Vietnamese exporters face numerous challenges as the market undergoes change.
According to the Vietnam Association of Seafood Exporters and Producers (VASEP), up until the middle of March 2015, total seafood exports reached $1 billion, a decrease of 22 per cent compared to the same period last year. Thus, total seafood exports in the first quarter of this year are estimated to reach $1.2 billion, down by 23 per cent compared to 2014.
Seafood exports in the first quarter are typically lower than the previous quarter and the lowest for the year as demand tends to increase from the second quarter onwards, gradually rising until the end of the year to meet orders for occasions such as Christmas and the New Year.
However, in 2014, exports went in the opposite direction. The market has dropped significantly as importers consolidate their reserves for fear of lack of supply, especially for shrimp. In 2015, export is expected to return to normal orbit.
However, the sharp decline in the value of seafood in the first quarter of 2015 should be concerning. The industry faces upheaval with changes in the world market such as fluctuations in exchange rates, import prices and tariff barriers combining with domestic regulation and the financial difficulties of local enterprises.
Due to the shrimp harvest season and lack of infrastructure for storage, sales of Indian shrimp have increased, leading to a decline in price on international markets by $2/kg compared to last year. Local firms must store their product to avoid losses. Consequently, shrimp exports fell 30 per cent in the first two months.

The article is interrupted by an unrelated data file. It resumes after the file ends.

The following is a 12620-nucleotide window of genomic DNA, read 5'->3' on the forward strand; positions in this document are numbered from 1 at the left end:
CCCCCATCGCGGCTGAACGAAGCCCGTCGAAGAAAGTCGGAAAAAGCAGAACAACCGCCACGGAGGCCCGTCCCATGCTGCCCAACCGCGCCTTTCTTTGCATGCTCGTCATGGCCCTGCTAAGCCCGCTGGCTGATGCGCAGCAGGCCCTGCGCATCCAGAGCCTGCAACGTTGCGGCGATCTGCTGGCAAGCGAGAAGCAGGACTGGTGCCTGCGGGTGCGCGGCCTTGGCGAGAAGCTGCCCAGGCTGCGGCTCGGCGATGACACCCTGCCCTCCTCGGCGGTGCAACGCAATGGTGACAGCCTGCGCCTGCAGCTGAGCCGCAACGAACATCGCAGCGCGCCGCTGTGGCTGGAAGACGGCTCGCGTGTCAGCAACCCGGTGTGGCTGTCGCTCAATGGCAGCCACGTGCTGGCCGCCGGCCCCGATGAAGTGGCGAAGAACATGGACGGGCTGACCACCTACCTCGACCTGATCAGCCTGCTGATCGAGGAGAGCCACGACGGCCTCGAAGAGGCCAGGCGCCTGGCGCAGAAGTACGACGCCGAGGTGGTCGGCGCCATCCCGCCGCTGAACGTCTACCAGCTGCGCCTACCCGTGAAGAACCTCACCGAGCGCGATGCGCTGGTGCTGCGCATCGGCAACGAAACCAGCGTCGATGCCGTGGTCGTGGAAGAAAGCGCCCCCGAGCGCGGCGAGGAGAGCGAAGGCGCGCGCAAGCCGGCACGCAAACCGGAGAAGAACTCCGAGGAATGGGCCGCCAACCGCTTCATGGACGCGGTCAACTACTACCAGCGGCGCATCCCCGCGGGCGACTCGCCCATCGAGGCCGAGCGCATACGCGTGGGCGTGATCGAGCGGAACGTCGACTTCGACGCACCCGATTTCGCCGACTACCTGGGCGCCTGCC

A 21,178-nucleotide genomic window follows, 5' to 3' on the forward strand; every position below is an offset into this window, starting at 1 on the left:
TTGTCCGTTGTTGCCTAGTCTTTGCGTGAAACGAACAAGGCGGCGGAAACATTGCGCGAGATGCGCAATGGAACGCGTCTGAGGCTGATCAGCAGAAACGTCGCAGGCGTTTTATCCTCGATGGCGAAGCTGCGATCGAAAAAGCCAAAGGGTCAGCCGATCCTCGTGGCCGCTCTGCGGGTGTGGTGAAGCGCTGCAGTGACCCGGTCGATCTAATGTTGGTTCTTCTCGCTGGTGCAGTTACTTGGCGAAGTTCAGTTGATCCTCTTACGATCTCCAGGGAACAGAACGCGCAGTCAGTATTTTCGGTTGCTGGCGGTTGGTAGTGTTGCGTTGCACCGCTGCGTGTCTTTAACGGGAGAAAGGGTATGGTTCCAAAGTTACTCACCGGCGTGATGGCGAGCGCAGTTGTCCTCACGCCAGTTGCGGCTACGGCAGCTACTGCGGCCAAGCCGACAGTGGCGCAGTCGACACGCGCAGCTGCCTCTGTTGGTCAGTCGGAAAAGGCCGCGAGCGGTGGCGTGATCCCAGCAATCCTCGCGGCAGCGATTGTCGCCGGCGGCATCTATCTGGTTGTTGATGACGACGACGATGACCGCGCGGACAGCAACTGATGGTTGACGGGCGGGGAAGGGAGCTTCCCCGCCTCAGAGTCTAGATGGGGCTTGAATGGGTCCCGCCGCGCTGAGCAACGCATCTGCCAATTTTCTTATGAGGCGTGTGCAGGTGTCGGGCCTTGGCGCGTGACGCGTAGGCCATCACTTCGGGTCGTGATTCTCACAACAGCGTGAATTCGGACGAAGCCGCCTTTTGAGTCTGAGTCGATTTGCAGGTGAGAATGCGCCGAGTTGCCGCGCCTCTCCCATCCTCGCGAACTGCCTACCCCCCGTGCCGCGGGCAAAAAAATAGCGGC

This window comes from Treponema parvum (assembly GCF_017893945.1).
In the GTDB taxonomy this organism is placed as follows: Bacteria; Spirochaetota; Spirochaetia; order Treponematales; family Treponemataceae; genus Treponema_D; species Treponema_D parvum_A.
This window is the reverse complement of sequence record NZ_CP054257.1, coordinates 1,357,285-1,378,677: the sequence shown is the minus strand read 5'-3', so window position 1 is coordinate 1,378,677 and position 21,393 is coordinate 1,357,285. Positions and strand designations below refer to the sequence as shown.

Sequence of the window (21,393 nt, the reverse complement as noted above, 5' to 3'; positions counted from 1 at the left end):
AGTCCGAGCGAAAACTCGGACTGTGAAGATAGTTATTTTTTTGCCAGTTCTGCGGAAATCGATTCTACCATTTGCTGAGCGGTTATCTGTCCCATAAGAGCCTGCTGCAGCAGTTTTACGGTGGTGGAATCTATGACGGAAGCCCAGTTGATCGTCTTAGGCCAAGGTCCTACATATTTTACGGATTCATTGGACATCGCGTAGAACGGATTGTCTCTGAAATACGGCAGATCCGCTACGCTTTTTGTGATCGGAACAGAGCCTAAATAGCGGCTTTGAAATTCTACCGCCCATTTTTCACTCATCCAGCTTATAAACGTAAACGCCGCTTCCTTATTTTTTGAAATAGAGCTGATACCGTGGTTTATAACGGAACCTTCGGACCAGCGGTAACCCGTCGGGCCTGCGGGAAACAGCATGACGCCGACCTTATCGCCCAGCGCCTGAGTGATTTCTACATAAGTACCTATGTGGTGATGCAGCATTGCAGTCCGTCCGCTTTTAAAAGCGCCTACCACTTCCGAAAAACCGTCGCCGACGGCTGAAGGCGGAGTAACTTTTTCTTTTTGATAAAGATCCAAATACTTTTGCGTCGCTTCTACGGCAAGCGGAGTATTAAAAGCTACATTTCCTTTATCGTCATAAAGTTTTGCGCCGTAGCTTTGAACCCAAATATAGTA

Pangasius export also declined by 18 per cent due to the depreciation of the Euro, which led to a lower demand from the European market. The price of pangasius is down by between 5 and 10 per cent. Tuna turnover declined by 13.5 per cent compared to 2014.
The biggest drop is in the three major markets of the US, the EU and Japan. Seafood exports to the EU decreased by 10 per cent while Japan fell by 14.5 per cent. Meanwhile, these two markets accounted for 18 per cent and 14 per cent, respectively, of Vietnamese seafood exports.
A lot of Vietnamese exporters to the EU market faces a problem when their customers want lower prices while domestic materials are not meeting demand and the price of importing raw materials is quite high.
In addition, most local businesses choose the US dollar as the currency of international trade. The value of the US dollar has increased while exchange rates to VND remain the same. As a result, profits for Vietnamese enterprises is lower than other countries such as Thailand, India and Indonesia.